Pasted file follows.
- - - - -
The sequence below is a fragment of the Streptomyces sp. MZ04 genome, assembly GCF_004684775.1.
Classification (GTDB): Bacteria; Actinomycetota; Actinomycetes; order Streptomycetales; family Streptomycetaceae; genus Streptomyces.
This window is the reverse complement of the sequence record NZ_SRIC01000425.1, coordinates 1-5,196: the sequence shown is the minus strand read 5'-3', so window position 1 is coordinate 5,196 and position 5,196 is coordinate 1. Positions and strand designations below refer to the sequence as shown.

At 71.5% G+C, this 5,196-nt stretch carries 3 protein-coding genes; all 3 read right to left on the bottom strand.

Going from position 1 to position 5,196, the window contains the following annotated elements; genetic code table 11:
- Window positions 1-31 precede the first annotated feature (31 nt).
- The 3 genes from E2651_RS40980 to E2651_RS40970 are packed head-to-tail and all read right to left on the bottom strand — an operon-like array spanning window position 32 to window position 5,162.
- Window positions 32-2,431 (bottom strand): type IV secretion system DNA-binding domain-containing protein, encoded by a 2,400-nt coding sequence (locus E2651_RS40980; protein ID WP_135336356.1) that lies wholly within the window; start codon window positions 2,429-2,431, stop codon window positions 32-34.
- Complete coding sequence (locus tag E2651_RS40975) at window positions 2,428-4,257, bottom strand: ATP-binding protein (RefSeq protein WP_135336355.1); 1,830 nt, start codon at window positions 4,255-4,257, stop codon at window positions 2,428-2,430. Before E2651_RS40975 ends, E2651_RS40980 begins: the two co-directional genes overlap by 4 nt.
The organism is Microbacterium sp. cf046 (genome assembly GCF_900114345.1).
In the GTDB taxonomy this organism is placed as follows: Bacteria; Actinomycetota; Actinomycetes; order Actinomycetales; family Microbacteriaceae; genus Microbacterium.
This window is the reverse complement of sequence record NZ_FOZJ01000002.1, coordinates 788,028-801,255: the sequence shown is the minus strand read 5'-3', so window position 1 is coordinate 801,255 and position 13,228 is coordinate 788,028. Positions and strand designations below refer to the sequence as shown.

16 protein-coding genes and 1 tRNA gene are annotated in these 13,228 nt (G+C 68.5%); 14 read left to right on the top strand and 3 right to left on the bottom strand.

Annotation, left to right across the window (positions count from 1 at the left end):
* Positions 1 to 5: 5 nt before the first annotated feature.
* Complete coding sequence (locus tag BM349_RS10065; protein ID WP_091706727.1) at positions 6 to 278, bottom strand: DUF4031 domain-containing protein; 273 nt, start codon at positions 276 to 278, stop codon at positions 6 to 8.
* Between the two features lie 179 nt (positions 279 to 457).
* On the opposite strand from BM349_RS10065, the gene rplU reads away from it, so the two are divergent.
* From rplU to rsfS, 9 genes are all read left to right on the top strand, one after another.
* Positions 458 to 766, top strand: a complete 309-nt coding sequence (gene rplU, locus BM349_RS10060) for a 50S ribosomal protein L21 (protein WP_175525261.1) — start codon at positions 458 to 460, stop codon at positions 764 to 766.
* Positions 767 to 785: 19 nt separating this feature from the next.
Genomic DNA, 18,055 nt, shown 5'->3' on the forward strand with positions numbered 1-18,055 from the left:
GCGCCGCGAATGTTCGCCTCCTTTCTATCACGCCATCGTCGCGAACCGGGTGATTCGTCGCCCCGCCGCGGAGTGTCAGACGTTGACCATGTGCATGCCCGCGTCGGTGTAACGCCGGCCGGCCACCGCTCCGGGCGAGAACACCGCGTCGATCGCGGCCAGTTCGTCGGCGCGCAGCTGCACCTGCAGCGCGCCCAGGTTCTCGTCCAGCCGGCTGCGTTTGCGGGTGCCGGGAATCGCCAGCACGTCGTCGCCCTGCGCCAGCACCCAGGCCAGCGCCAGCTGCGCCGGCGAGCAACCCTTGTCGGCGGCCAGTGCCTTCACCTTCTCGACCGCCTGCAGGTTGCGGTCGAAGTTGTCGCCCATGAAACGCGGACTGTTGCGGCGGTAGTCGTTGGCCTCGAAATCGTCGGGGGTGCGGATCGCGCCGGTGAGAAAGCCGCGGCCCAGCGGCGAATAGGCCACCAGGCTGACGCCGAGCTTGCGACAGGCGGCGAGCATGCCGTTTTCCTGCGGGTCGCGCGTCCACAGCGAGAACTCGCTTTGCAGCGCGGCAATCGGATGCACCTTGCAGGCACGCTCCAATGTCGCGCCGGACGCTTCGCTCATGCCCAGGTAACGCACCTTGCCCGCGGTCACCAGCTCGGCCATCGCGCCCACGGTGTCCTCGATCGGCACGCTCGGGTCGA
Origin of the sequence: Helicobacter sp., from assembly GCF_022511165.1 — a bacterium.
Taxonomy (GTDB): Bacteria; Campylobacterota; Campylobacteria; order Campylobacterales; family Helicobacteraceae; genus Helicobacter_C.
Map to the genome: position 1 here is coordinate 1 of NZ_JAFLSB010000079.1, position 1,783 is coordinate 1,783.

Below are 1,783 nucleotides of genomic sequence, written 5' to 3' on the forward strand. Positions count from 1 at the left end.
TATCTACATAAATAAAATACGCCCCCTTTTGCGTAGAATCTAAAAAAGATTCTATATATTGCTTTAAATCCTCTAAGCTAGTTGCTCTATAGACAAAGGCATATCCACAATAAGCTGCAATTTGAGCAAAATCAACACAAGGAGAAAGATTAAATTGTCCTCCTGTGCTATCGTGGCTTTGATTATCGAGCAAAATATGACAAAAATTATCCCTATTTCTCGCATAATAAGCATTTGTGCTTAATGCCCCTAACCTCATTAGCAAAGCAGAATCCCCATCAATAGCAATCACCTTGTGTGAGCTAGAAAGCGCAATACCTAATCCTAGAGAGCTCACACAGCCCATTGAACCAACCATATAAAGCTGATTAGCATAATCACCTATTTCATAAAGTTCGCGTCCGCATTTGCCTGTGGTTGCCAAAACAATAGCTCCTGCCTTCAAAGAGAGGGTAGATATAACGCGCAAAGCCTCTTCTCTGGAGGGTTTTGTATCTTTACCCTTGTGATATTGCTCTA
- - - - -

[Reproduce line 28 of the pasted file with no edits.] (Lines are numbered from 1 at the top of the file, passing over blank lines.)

TATCTACATAAATAAAATACGCCCCCTTTTGCGTAGAATCTAAAAAAGATTCTATATATTGCTTTAAATCCTCTAAGCTAGTTGCTCTATAGACAAAGGCATATCCACAATAAGCTGCAATTTGAGCAAAATCAACACAAGGAGAAAGATTAAATTGTCCTCCTGTGCTATCGTGGCTTTGATTATCGAGCAAAATATGACAAAAATTATCCCTATTTCTCGCATAATAAGCATTTGTGCTTAATGCCCCTAACCTCATTAGCAAAGCAGAATCCCCATCAATAGCAATCACCTTGTGTGAGCTAGAAAGCGCAATACCTAATCCTAGAGAGCTCACACAGCCCATTGAACCAACCATATAAAGCTGATTAGCATAATCACCTATTTCATAAAGTTCGCGTCCGCATTTGCCTGTGGTTGCCAAAACAATAGCTCCTGCCTTCAAAGAGAGGGTAGATATAACGCGCAAAGCCTCTTCTCTGGAGGGTTTTGTATCTTTACCCTTGTGATATTGCTCTA